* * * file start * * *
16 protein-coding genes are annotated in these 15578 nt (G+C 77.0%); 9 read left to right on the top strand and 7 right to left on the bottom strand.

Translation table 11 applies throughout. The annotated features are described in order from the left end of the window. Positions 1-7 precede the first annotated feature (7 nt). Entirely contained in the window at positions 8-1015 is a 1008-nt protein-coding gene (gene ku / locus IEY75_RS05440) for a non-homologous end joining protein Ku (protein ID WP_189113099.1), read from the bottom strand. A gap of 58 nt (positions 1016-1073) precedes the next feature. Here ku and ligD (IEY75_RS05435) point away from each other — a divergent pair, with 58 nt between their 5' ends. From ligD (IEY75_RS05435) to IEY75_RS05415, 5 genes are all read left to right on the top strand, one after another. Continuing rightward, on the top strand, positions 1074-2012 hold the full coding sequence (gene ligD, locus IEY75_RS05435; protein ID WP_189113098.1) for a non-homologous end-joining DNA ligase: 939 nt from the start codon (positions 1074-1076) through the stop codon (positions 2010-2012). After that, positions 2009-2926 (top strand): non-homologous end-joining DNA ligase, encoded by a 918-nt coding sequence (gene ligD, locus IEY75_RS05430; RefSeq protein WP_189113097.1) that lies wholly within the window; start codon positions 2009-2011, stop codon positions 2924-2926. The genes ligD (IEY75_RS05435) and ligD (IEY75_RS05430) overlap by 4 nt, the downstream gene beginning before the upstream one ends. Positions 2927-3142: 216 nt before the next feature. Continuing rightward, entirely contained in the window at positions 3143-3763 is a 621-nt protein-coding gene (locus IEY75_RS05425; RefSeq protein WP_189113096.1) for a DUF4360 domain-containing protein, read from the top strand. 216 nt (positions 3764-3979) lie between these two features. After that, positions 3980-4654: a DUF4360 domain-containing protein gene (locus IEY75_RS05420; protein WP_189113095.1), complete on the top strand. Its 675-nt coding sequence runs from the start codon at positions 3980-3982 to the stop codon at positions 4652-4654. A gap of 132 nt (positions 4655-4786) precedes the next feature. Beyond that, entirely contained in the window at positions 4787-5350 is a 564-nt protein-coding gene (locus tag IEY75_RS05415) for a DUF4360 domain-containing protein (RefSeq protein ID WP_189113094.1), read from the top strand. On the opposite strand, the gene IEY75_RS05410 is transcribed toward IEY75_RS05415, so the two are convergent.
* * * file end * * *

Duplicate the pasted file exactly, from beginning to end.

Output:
16 protein-coding genes are annotated in these 15578 nt (G+C 77.0%); 9 read left to right on the top strand and 7 right to left on the bottom strand.

Translation table 11 applies throughout. The annotated features are described in order from the left end of the window. Positions 1-7 precede the first annotated feature (7 nt). Entirely contained in the window at positions 8-1015 is a 1008-nt protein-coding gene (gene ku / locus IEY75_RS05440) for a non-homologous end joining protein Ku (protein ID WP_189113099.1), read from the bottom strand. A gap of 58 nt (positions 1016-1073) precedes the next feature. Here ku and ligD (IEY75_RS05435) point away from each other — a divergent pair, with 58 nt between their 5' ends. From ligD (IEY75_RS05435) to IEY75_RS05415, 5 genes are all read left to right on the top strand, one after another. Continuing rightward, on the top strand, positions 1074-2012 hold the full coding sequence (gene ligD, locus IEY75_RS05435; protein ID WP_189113098.1) for a non-homologous end-joining DNA ligase: 939 nt from the start codon (positions 1074-1076) through the stop codon (positions 2010-2012). After that, positions 2009-2926 (top strand): non-homologous end-joining DNA ligase, encoded by a 918-nt coding sequence (gene ligD, locus IEY75_RS05430; RefSeq protein WP_189113097.1) that lies wholly within the window; start codon positions 2009-2011, stop codon positions 2924-2926. The genes ligD (IEY75_RS05435) and ligD (IEY75_RS05430) overlap by 4 nt, the downstream gene beginning before the upstream one ends. Positions 2927-3142: 216 nt before the next feature. Continuing rightward, entirely contained in the window at positions 3143-3763 is a 621-nt protein-coding gene (locus IEY75_RS05425; RefSeq protein WP_189113096.1) for a DUF4360 domain-containing protein, read from the top strand. 216 nt (positions 3764-3979) lie between these two features. After that, positions 3980-4654: a DUF4360 domain-containing protein gene (locus IEY75_RS05420; protein WP_189113095.1), complete on the top strand. Its 675-nt coding sequence runs from the start codon at positions 3980-3982 to the stop codon at positions 4652-4654. A gap of 132 nt (positions 4655-4786) precedes the next feature. Beyond that, entirely contained in the window at positions 4787-5350 is a 564-nt protein-coding gene (locus tag IEY75_RS05415) for a DUF4360 domain-containing protein (RefSeq protein ID WP_189113094.1), read from the top strand. On the opposite strand, the gene IEY75_RS05410 is transcribed toward IEY75_RS05415, so the two are convergent.